The basics of Bruxism
Are you waking up in the morning with jaw pain or have you noticed tooth damage over time? You may suffer from a condition called bruxism, and you’re not alone. Almost 15% of the general population experience these symptoms.
Bruxism is a disorder where you excessively grind your teeth or clench your jaw and it is known as one of the world’s most common sleeping disorders. It can occur either while awake or asleep and sometimes you will be completely unaware that you are doing it. Our teeth are very strong and durable; however, if this motion becomes repetitive over time, you may be causing permanent damage to your teeth and jawline. It is believed that if you suffer from other sleep disorders, you may also be prone to bruxism.
Symptoms of bruxism include:
- Jaw pain
- Jaw joint disorders
- Damaged teeth
- Lack of sleep (broken sleep)
Outlining the source
Although bruxism is not clearly understood, studies have shown that different moods, mental health and some medications may also be linked to this disorder. Recreational drugs are also known to cause unnatural chemical reactions in the brain which can cause clenching and teeth grinding while you sleep and even while you are awake.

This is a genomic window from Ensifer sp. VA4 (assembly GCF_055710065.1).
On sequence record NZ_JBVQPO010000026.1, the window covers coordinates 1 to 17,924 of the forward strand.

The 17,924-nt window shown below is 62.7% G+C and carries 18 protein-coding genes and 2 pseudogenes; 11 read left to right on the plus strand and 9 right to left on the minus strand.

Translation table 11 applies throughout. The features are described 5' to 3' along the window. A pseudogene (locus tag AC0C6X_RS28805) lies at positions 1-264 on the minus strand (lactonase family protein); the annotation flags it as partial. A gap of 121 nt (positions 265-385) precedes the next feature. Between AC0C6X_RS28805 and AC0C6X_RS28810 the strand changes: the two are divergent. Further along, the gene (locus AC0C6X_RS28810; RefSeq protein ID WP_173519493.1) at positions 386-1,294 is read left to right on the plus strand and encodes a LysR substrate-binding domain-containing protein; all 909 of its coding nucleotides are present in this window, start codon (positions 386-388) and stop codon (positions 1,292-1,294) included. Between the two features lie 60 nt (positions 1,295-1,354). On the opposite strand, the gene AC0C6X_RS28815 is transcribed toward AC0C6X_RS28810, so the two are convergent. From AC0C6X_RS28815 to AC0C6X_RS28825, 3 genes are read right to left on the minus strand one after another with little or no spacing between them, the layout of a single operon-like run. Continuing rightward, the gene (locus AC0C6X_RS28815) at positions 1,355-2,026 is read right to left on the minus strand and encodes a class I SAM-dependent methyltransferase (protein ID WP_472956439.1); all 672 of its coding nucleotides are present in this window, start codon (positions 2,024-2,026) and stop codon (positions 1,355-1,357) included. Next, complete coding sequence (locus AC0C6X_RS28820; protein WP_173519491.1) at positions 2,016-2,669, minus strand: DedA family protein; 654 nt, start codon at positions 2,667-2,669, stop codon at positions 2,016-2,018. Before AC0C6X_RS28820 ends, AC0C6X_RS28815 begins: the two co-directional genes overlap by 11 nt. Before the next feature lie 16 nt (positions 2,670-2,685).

Other possible reasons behind bruxism:
- Eating disorders
- Lifestyle factors
- Stress – an estimated 70% of bruxism sufferers have claimed to have large amounts of pressure and stress which may be the common denominator for bruxism in some patients.
- Smoking or caffeine prior to sleep
- Insomnia – sleep stress
- Entering REM-stage of sleep
What damage can come from this?
Over time, grinding may cause damage to the surface of your teeth and may even lead to cracks or breakages. These damages are amplified with the repetitive pressure added when clenching and can also depend on the previous condition of teeth.
When you visit Smile Perfection, we will be able to outline whether bruxism is the cause of your jaw pain or tooth damage.
Treatments for Bruxism
While there is no simple cure for bruxism, Smile Perfection specialises in treating the disorder with a popular and cost effective method which may ease some patients. A custom made protective night guard or bite splint is made to suit you and your needs and is only required at night while you sleep.
Studies have shown that getting at least 7 hours of sleep and reducing stress levels may also assist in the prevention of teeth grinding and clenching. Your sleep style may also be a factor in bruxism; if you try to sleep on your stomach or back, you may be able to ease the grinding. General physical exercise has also been linked to treating bruxism and has assisted some patients as it reduces physical and mental tension.
Mild bruxism may not require treatment so to determine whether you are causing extreme damage to your teeth, contact Smile Perfection for a consultation.